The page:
The grasslands are maintained by local farmers who use cattle and sheep to graze the fields without the use of chemicals or fertilisers.
The Trust has installed a series of small sluices and dams to help raise water levels within the SSSI and the surrounding pastures. The higher water levels will help the development of the fen vegetation and also provide better habitat for wading birds.
Wading birds will also benefit from the excavation of wildlife scrapes. This will create areas of shallow open water and will also be providing suitable habitat for dragonflies and other aquatic insects.
INTERESTED IN THE HISTORY OF THE MOSS? The Trust has produced a book about the history of Loynton Moss. Visit the Trust's shop to purchase a copy.
There is a public bridle way running from Grubb Street to the aqueduct over the canal. There are however a number of permissive paths throughout the reserve including a circular path around the SSSI.
Go through Woodseaves on the A519 towards Newport. Within a mile you will cross the Shropshire Union Canal, which forms the eastern boundary of the reserve. Approximately 200 metres past the canal on the right is the entrance to the reserve into a small car park. Co ordinates same as cache page.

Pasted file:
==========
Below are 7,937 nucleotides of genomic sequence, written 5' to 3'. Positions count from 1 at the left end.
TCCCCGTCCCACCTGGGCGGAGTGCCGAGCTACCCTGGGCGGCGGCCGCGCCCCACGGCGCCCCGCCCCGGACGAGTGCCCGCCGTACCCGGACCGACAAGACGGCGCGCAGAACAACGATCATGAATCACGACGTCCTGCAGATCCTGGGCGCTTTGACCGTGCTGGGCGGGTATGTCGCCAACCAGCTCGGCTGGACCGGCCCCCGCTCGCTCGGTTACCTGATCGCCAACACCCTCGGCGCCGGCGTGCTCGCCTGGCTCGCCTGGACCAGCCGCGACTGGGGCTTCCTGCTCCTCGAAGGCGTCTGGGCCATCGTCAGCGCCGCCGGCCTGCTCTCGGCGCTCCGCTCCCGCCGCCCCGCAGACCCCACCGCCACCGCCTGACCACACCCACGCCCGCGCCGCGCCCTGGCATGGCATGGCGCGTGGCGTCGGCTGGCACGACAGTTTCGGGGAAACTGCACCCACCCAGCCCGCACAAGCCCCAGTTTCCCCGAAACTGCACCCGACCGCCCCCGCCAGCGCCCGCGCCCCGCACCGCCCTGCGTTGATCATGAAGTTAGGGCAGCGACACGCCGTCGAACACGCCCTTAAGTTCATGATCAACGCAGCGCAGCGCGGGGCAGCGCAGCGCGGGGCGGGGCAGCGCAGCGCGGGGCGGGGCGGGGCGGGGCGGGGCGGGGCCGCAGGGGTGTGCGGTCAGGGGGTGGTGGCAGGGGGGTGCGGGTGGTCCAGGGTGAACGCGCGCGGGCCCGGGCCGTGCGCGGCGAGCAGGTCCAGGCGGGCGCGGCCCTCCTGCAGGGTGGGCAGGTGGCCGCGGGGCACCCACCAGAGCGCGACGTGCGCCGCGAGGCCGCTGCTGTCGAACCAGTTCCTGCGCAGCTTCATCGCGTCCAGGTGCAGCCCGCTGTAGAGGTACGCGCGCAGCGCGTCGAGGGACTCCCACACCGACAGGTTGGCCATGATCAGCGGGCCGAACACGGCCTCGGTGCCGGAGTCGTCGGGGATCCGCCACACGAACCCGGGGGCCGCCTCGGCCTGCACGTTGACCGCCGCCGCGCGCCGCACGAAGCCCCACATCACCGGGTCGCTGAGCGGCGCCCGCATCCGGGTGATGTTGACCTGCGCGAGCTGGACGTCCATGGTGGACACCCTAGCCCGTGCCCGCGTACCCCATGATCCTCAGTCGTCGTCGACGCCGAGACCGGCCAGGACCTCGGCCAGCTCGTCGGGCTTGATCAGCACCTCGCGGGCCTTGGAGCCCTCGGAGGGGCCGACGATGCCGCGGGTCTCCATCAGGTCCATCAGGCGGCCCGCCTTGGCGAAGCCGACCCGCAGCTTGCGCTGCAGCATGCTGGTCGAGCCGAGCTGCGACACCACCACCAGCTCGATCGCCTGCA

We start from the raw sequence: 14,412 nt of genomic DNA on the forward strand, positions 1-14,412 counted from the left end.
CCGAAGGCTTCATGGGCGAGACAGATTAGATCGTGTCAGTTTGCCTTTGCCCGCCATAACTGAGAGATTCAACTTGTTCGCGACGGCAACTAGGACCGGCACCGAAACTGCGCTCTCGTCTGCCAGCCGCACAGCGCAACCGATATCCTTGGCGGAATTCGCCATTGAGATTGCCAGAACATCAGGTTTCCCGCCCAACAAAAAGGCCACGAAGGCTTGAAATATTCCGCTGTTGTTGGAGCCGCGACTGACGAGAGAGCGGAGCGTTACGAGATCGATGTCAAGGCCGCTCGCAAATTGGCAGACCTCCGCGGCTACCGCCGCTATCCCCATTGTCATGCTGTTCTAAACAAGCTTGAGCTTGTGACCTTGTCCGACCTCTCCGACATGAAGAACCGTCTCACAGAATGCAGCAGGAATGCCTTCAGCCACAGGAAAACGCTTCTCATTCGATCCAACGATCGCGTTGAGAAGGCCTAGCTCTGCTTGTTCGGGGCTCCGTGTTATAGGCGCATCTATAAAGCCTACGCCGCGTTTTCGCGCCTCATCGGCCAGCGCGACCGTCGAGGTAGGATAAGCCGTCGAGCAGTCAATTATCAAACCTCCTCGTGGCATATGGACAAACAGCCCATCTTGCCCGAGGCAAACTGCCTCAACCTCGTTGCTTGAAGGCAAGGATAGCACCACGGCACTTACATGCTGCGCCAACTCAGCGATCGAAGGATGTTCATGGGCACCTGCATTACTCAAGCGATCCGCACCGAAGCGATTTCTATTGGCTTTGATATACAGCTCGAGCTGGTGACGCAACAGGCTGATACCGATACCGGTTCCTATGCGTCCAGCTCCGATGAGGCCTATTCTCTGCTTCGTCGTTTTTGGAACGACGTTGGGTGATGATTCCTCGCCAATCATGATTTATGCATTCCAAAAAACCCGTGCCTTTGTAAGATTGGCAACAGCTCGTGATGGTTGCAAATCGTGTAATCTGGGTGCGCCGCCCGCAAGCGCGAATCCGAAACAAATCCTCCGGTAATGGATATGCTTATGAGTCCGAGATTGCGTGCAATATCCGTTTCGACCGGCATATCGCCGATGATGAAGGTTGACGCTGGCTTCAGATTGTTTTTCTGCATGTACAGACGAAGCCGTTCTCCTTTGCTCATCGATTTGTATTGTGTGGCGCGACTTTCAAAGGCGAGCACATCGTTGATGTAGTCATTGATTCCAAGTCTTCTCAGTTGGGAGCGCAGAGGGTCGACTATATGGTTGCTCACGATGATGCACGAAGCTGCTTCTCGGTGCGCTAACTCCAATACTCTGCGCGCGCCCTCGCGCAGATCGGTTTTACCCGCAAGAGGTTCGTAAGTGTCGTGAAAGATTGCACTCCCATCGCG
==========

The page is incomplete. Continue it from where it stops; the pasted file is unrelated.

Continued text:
There is a good sized parking area at the edge of the reserve, with a shelter with information about the reserve. Co ordinates are the ones stated at the top of the page.
The reserve being a haven for INSECTS is naturally a haven for biting and stinging insects so DEET is recommended if you venture into the wooded areas.
There is also deep mud and water so watch where you walk. The cache stages are all in safe places.
Why the name...? Well, on one of many recce visits to the Moss, as well as getting eaten alive by mosquitoes, a bee managed to fly inside Lynn's coat sleeve and sting her on the upper arm - a painful experience.
The final cache co ordinates are hidden at one of the stages below, but which one...?
Look out for the bonus cache details in the final ammo box!
The Ammo Box
The final cache contains plenty of Staffordshire wildlife trust leaflets and a map and more details of the moss itself, pleas take one as a souvenir of the cache and to read some more of the fascinating history and wildlife of the moss itself.
For more information on the trust Staffordshire Wildlife Trust.
Repeat of additional waypoints for paperless cachers, the final cache co ordinates are hidden at one of these stages, but which one...?
Loynton Moss Stung Into Action Stage 1 (Stages of a Multicache)
N 52° 48.910 W 002° 18.915
Loynton Moss Stung Into Action Stage 2 (Stages of a Multicache)
N 52° 49.096 W 002° 18.830
Loynton Moss Stung Into Action Stage 3 (Stages of a Multicache)
N 52° 49.120 W 002° 18.811
Loynton Moss Stung Into Action Stage 4 (Stages of a Multicache)
N 52° 49.219 W 002° 18.963
Loynton Moss Stung Into Action Stage 5 (Stages of a Multicache)
N 52° 49.170 W 002° 19.122
Loynton Moss Stung Into Action Stage 6 (Stages of a Multicache)
N 52° 49.134 W 002° 18.996
Svefg bar - Onfr bs gerr arne gur fgrcf
Svany - Oruvaq naq haqrearngu n guerr gehaxrq gerr ng tebhaq yriry.
Loading Cache Logs...
Coordinates are in the WGS84 datum